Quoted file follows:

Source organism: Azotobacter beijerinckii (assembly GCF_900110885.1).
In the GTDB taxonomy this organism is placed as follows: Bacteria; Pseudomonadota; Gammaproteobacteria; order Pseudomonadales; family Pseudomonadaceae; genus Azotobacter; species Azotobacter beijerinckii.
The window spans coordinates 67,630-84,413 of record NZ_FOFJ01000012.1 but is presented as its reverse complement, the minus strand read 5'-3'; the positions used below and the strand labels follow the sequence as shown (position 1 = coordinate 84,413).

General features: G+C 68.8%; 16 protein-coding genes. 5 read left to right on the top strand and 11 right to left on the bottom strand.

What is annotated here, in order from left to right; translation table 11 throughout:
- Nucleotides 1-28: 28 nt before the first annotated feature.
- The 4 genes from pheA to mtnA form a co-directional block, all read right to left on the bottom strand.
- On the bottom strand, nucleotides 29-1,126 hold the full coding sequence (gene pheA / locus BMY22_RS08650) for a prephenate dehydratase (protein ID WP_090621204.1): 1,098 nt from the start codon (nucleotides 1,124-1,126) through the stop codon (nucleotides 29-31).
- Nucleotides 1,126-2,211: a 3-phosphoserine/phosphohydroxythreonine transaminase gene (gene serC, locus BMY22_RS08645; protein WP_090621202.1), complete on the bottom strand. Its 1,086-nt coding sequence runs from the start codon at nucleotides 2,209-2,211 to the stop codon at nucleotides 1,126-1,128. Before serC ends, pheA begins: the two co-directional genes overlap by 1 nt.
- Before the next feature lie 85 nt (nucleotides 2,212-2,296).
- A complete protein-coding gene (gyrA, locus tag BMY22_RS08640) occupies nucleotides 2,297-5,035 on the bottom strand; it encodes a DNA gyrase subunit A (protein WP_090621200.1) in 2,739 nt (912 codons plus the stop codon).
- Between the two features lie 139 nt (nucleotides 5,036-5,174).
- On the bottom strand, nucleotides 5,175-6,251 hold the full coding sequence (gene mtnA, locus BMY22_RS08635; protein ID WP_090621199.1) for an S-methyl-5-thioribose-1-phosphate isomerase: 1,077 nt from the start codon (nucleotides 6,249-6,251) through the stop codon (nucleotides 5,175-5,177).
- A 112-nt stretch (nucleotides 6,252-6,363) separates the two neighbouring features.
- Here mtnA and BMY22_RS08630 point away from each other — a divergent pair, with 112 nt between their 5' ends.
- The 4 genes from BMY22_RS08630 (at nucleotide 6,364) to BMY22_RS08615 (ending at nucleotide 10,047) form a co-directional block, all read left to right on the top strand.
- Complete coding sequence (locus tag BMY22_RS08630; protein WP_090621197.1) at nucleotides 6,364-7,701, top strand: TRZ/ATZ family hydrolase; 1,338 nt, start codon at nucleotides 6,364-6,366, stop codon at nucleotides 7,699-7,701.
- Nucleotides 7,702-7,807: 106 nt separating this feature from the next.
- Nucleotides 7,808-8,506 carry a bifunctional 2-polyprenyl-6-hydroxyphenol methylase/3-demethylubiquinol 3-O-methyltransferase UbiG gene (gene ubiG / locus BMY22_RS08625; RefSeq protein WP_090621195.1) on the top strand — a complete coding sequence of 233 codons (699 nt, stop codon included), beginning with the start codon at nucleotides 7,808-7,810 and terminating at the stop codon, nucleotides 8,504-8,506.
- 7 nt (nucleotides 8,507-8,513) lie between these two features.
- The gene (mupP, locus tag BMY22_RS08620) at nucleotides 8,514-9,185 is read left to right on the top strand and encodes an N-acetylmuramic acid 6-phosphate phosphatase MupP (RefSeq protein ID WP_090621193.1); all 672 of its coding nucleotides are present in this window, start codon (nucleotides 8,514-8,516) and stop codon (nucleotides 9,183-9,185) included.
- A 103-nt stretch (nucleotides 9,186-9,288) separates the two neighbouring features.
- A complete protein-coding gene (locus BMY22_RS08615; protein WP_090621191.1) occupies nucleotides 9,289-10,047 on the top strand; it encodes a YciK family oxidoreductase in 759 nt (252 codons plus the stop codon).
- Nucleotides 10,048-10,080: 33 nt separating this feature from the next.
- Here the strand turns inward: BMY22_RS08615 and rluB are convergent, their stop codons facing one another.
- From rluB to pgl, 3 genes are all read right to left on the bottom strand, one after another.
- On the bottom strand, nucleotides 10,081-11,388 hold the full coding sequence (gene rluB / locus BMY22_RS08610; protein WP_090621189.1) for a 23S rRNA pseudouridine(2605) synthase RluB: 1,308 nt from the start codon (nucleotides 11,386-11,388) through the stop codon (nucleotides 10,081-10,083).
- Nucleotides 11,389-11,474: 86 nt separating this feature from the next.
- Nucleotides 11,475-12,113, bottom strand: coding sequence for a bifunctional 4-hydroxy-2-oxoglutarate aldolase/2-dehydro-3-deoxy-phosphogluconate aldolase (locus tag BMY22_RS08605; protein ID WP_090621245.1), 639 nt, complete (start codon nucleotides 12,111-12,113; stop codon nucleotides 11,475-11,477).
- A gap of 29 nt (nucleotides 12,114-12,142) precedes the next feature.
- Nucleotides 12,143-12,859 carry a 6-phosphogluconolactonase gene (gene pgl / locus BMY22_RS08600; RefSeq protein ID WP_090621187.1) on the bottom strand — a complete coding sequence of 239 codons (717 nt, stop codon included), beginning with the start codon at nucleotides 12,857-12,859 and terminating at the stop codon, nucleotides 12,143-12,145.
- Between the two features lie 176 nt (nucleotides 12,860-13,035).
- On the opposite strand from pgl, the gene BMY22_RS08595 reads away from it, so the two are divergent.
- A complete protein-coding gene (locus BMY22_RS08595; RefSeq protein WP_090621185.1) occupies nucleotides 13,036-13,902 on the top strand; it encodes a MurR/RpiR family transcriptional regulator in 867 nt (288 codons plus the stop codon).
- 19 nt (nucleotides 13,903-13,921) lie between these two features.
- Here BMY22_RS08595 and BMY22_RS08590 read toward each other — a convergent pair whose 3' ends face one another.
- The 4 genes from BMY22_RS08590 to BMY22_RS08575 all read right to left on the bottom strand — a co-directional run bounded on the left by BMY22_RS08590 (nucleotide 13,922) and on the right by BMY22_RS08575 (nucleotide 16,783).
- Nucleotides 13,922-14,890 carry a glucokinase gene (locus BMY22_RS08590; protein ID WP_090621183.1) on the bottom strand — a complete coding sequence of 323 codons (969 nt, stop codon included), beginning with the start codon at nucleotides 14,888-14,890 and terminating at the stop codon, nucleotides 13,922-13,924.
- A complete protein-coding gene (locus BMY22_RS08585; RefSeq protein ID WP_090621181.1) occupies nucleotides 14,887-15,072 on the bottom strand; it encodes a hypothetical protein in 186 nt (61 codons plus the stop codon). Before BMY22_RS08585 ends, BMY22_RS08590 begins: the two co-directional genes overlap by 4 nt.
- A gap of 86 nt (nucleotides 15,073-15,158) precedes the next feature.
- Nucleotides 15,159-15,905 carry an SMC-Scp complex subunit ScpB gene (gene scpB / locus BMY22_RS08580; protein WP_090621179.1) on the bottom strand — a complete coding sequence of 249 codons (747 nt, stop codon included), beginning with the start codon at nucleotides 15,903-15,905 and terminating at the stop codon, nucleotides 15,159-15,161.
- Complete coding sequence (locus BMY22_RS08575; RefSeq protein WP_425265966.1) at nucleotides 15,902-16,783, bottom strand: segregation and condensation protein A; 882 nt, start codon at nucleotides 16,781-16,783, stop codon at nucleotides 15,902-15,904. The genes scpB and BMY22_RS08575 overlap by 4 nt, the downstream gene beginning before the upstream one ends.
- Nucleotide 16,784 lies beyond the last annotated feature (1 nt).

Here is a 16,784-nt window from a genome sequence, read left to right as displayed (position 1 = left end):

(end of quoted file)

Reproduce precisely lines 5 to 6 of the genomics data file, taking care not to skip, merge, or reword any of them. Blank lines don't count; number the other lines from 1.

What is annotated here, in order from left to right; translation table 11 throughout:
- Nucleotides 1-28: 28 nt before the first annotated feature.